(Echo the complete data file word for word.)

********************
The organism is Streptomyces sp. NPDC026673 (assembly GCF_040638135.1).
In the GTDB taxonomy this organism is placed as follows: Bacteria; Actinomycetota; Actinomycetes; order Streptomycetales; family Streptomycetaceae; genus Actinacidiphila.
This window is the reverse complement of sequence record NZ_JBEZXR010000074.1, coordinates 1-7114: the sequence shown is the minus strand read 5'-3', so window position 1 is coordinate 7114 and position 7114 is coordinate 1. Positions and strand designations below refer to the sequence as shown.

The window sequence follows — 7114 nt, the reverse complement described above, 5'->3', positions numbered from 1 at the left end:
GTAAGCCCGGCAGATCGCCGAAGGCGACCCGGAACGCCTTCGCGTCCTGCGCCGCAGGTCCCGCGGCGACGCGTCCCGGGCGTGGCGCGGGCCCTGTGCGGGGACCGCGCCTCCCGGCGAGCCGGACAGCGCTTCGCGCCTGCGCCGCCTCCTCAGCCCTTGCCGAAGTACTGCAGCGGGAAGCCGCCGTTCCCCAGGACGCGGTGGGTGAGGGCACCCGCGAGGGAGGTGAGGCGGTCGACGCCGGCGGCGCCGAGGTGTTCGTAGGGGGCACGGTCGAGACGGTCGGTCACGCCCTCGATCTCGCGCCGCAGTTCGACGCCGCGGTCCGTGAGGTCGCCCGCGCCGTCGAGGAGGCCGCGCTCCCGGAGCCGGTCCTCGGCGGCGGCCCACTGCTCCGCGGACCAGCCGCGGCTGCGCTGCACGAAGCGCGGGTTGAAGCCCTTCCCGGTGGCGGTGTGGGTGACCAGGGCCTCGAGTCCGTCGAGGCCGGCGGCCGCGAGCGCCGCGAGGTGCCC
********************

The organism is Streptomyces sp. NPDC026673 (assembly GCF_040638135.1).
In the GTDB taxonomy this organism is placed as follows: Bacteria; Actinomycetota; Actinomycetes; order Streptomycetales; family Streptomycetaceae; genus Actinacidiphila.
This window is the reverse complement of sequence record NZ_JBEZXR010000074.1, coordinates 1-7114: the sequence shown is the minus strand read 5'-3', so window position 1 is coordinate 7114 and position 7114 is coordinate 1. Positions and strand designations below refer to the sequence as shown.

The window sequence follows — 7114 nt, the reverse complement described above, 5'->3', positions numbered from 1 at the left end:
GTAAGCCCGGCAGATCGCCGAAGGCGACCCGGAACGCCTTCGCGTCCTGCGCCGCAGGTCCCGCGGCGACGCGTCCCGGGCGTGGCGCGGGCCCTGTGCGGGGACCGCGCCTCCCGGCGAGCCGGACAGCGCTTCGCGCCTGCGCCGCCTCCTCAGCCCTTGCCGAAGTACTGCAGCGGGAAGCCGCCGTTCCCCAGGACGCGGTGGGTGAGGGCACCCGCGAGGGAGGTGAGGCGGTCGACGCCGGCGGCGCCGAGGTGTTCGTAGGGGGCACGGTCGAGACGGTCGGTCACGCCCTCGATCTCGCGCCGCAGTTCGACGCCGCGGTCCGTGAGGTCGCCCGCGCCGTCGAGGAGGCCGCGCTCCCGGAGCCGGTCCTCGGCGGCGGCCCACTGCTCCGCGGACCAGCCGCGGCTGCGCTGCACGAAGCGCGGGTTGAAGCCCTTCCCGGTGGCGGTGTGGGTGACCAGGGCCTCGAGTCCGTCGAGGCCGGCGGCCGCGAGCGCCGCGAGGTGCCC